In a 3-2 vote, the Irvine City Council voted on Thursday, Dec. 29, to remain enrolled with the Orange County Power Authority, in an effort to help fix the agency’s struggles with providing transparency and experienced leadership.

The City’s decision goes against the Orange County Board of Supervisors vote to exit the green power provider on Dec. 20. The Supervisors voted 3-2 to leave the OCPA, citing worries about the agency’s leadership experience, financial status and transparency.

In the county’s vote, Fifth District Supervisor Lisa Bartlett, Second District Supervisor Katrina Foley, and Fourth District Supervisor and Chairman Doug Chaffee approved the withdrawal. Third District Supervisor Don Wagner and First District Supervisor Andrew Do voted no.

In a special City Council meeting called by Irvine Council Members Larry Agran and Dr. Kathleen Treseder, Agran suggested the council exit the authority immediately. In his comments, Agran sided with many criticisms referenced by the county supervisors including transparency and lack of leadership.

“OCPA has operated in such an exceedingly opaque fashion that public confidence has been dramatically cut over the recent months and the last couple of years,” Agran said.

In terms of cost, a staff report included with the special meeting agenda indicated that Irvine would be responsible for approximately $145 million in withdrawal costs. Irvine ratepayers count for the majority of OCPA accounts — about 40%, with the other 60% of accounts spread across Huntington Beach, Fullerton, and Buena Park.

Irvine Council Member Mike Carroll, who serves as chairman of the OCPA Board of Directors, said the spotlight was on Irvine’s decision to exit, in the sense that the Council would be “tanking” the authority by departing. While Carroll agreed with the decision to exit, Carroll said the Supervisors hold the majority of responsibility for OCPA’s success.

“There’s some talk about us potentially tanking the Orange County Power Authority, and some other thoughts around whether we should make our notice to withdraw or not to withdraw,” he said. “What happened is the County of Orange tanked it with its recent withdrawal from the Orange County Power Authority – and what hasn’t been talked about is approximately $65 million of power purchases made for the unincorporated areas of Orange County and those have to be unwound.”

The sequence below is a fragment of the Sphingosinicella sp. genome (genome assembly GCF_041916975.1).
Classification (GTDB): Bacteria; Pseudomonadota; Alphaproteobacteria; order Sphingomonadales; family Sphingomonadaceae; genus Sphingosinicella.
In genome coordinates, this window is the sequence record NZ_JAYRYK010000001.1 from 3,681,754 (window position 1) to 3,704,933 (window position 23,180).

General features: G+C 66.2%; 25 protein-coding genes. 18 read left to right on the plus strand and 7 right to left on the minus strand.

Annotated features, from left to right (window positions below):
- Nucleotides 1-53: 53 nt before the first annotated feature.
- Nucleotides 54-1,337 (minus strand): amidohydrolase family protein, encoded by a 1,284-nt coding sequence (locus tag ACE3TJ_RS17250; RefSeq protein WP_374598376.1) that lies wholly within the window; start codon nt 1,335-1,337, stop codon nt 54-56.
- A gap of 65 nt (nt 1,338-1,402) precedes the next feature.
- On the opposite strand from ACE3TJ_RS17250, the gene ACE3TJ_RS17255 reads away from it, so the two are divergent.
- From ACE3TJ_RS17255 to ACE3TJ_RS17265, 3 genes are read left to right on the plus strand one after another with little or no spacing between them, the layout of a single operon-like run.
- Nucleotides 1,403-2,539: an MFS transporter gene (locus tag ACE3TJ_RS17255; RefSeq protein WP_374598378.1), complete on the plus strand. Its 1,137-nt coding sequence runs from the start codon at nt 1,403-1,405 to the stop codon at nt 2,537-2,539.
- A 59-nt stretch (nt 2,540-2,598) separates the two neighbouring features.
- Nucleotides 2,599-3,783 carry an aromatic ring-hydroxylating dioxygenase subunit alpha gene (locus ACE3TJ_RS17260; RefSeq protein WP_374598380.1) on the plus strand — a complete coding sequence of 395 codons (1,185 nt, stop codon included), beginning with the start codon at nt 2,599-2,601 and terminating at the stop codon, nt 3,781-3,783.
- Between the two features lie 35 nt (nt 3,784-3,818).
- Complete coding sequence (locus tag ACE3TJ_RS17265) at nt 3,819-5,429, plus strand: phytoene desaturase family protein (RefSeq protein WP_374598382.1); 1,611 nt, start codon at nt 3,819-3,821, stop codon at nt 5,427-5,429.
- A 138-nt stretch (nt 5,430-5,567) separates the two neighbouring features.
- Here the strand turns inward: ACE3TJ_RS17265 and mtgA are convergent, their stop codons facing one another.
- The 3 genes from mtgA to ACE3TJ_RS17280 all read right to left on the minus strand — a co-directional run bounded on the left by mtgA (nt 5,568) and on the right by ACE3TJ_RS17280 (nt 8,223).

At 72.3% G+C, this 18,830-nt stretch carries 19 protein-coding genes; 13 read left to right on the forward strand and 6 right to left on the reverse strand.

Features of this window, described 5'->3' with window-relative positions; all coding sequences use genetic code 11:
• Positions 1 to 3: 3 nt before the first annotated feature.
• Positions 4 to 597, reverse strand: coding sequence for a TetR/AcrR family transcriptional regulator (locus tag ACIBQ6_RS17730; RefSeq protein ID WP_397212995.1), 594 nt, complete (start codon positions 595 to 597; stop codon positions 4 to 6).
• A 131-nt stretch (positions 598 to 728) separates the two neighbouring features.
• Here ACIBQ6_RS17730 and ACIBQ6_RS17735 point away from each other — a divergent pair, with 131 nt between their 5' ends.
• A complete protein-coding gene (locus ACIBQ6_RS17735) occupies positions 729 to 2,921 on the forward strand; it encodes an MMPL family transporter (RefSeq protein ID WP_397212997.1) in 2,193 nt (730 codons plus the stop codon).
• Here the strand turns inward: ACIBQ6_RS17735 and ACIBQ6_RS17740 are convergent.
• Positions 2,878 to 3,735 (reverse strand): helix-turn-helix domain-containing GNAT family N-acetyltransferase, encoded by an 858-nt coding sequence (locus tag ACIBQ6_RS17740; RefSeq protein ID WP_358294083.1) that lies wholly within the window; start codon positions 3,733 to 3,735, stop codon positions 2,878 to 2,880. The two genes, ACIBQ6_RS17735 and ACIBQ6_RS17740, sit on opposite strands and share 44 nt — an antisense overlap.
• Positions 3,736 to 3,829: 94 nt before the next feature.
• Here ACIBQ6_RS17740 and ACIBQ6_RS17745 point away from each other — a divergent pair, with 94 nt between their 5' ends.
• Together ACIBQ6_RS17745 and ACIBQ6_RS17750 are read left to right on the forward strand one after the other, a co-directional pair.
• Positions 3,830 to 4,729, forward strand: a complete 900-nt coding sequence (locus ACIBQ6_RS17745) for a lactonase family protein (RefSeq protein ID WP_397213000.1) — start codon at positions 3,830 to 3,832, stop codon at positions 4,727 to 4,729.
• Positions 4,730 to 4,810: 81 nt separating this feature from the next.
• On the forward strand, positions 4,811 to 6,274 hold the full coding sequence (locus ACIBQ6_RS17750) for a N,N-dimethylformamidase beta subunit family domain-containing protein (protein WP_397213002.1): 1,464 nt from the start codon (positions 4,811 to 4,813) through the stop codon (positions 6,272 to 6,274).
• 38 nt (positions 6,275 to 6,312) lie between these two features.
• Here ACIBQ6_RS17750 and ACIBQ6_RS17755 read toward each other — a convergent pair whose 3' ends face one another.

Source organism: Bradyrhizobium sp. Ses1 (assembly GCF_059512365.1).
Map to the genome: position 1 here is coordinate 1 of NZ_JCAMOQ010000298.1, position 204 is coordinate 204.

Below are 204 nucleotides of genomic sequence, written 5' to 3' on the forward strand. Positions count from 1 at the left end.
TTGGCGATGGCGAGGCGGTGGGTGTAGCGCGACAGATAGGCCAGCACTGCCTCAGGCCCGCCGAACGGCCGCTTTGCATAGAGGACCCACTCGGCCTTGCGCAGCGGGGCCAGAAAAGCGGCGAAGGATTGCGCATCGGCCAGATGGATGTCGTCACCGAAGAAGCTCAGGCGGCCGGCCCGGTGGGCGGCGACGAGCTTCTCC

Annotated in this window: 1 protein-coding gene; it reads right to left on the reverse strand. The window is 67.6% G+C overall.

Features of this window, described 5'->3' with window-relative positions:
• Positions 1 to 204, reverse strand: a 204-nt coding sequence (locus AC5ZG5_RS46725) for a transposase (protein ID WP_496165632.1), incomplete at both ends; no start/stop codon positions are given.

Caroll added that the Supervisors’ decision to depart created “a great and serious financial risk” to the authority.

“The Orange County Power Authority is incredibly solvent and incredibly financially strong and if it continues it’s going to be financially strong,” he said. “I don’t really see a way out having Irvine been pushed into a wall by Orange County and the three supervisors that decided to withdraw.”

Prior to Thursday’s vote, Irvine Mayor Farrah Khan suggested that Irvine commit to OCPA and urge the Supervisors to rescind their vote to withdraw from the Orange County Power Authority.

Addressing Carroll’s comments, Khan said that energy purchased for the unincorporated areas of Orange County by OCPA can be resold.

“We have options – OCPA can try to sell the energy [it] bought, and [the second option], the remainder will be paid for by the county,” she said. “We as a city still remain to have a $7.65 million loan that is scheduled to be repaid by January 1, 2027 — that’s if we stay. However, if we are going to withdraw then we are possibly liable for potentially $145 million.”

Both Treseder and Irvine Vice Mayor Tammy Kim supported Khan’s motion. In an amendment to Khan’s motion, Treseder suggested the council make an amendment, adding for the mandatory replacement of the agency’s CEO.

Treseder also asked for the Council to delay a vote on exiting the authority for at least six months.

“I think we would be better situated to know what the consequences will be of leaving, we’ll have a better dollar figure that Irvine will owe. Also, it will give us better breathing room if we’re trying to fix OCPA because if we fought to leave the OCPA today, the staff are going to be undertaking a major endeavor to try to unravel all of our assets from OCPA’s,” she said. “They’ll be working on this in concert with the board trying to fix it. It could make it very difficult — that gives us time to try to remove the CEO or replace him with somebody who is competent to do the job.”

Both Carroll and Agran voted against Khan’s motion. In his final comments, Agran criticized Khan’s motion as “weak and ineffective.”

“We have been doing precisely what is included in your motion for months and months. We’ve been trying to assess things from afar and what do we get in return — we get stonewalling [from OCPA],” Agran said. “Bringing it back in six months, after six more months of craziness is just unconscionable in my view.”

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